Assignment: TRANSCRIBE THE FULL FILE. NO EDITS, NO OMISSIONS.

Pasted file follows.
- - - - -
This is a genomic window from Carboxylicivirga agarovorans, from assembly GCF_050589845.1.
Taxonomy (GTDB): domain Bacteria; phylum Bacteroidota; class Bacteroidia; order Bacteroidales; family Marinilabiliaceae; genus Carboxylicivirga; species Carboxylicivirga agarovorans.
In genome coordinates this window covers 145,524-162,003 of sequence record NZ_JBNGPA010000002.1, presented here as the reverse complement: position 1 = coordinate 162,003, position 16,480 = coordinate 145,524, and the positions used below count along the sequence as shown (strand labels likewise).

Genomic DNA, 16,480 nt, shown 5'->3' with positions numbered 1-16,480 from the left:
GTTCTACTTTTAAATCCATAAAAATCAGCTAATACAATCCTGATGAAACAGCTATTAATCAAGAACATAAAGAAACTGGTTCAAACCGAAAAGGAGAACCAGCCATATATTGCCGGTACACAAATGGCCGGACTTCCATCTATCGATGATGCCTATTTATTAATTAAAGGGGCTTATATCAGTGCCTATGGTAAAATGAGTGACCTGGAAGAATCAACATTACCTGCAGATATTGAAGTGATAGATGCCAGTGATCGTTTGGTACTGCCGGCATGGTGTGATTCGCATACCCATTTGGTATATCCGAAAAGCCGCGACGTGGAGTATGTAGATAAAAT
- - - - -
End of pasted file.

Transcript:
This is a genomic window from Carboxylicivirga agarovorans, from assembly GCF_050589845.1.
Taxonomy (GTDB): domain Bacteria; phylum Bacteroidota; class Bacteroidia; order Bacteroidales; family Marinilabiliaceae; genus Carboxylicivirga; species Carboxylicivirga agarovorans.
In genome coordinates this window covers 145,524-162,003 of sequence record NZ_JBNGPA010000002.1, presented here as the reverse complement: position 1 = coordinate 162,003, position 16,480 = coordinate 145,524, and the positions used below count along the sequence as shown (strand labels likewise).

Genomic DNA, 16,480 nt, shown 5'->3' with positions numbered 1-16,480 from the left:
GTTCTACTTTTAAATCCATAAAAATCAGCTAATACAATCCTGATGAAACAGCTATTAATCAAGAACATAAAGAAACTGGTTCAAACCGAAAAGGAGAACCAGCCATATATTGCCGGTACACAAATGGCCGGACTTCCATCTATCGATGATGCCTATTTATTAATTAAAGGGGCTTATATCAGTGCCTATGGTAAAATGAGTGACCTGGAAGAATCAACATTACCTGCAGATATTGAAGTGATAGATGCCAGTGATCGTTTGGTACTGCCGGCATGGTGTGATTCGCATACCCATTTGGTATATCCGAAAAGCCGCGACGTGGAGTATGTAGATAAAAT